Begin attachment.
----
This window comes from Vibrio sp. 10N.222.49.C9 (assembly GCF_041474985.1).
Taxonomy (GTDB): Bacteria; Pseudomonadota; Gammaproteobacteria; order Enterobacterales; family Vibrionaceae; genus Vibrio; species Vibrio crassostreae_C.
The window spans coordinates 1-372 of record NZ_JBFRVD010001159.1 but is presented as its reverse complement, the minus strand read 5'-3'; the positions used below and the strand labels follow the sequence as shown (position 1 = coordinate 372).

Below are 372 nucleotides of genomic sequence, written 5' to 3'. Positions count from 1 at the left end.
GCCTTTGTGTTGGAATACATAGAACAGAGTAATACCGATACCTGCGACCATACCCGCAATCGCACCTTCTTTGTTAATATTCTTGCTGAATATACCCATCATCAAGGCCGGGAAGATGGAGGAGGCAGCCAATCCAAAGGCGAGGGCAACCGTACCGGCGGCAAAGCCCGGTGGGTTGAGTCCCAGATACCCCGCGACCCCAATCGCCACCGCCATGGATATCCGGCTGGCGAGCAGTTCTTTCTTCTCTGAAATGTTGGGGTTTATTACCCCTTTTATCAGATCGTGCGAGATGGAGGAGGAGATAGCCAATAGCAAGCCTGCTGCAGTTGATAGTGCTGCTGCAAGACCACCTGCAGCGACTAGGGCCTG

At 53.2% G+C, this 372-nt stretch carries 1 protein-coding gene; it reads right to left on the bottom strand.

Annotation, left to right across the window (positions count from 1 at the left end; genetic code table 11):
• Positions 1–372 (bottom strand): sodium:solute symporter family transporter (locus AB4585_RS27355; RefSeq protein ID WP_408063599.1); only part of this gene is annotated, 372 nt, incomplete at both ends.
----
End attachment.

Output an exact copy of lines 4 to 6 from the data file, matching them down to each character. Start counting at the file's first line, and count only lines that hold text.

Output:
Below are 372 nucleotides of genomic sequence, written 5' to 3'. Positions count from 1 at the left end.
GCCTTTGTGTTGGAATACATAGAACAGAGTAATACCGATACCTGCGACCATACCCGCAATCGCACCTTCTTTGTTAATATTCTTGCTGAATATACCCATCATCAAGGCCGGGAAGATGGAGGAGGCAGCCAATCCAAAGGCGAGGGCAACCGTACCGGCGGCAAAGCCCGGTGGGTTGAGTCCCAGATACCCCGCGACCCCAATCGCCACCGCCATGGATATCCGGCTGGCGAGCAGTTCTTTCTTCTCTGAAATGTTGGGGTTTATTACCCCTTTTATCAGATCGTGCGAGATGGAGGAGGAGATAGCCAATAGCAAGCCTGCTGCAGTTGATAGTGCTGCTGCAAGACCACCTGCAGCGACTAGGGCCTG

At 53.2% G+C, this 372-nt stretch carries 1 protein-coding gene; it reads right to left on the bottom strand.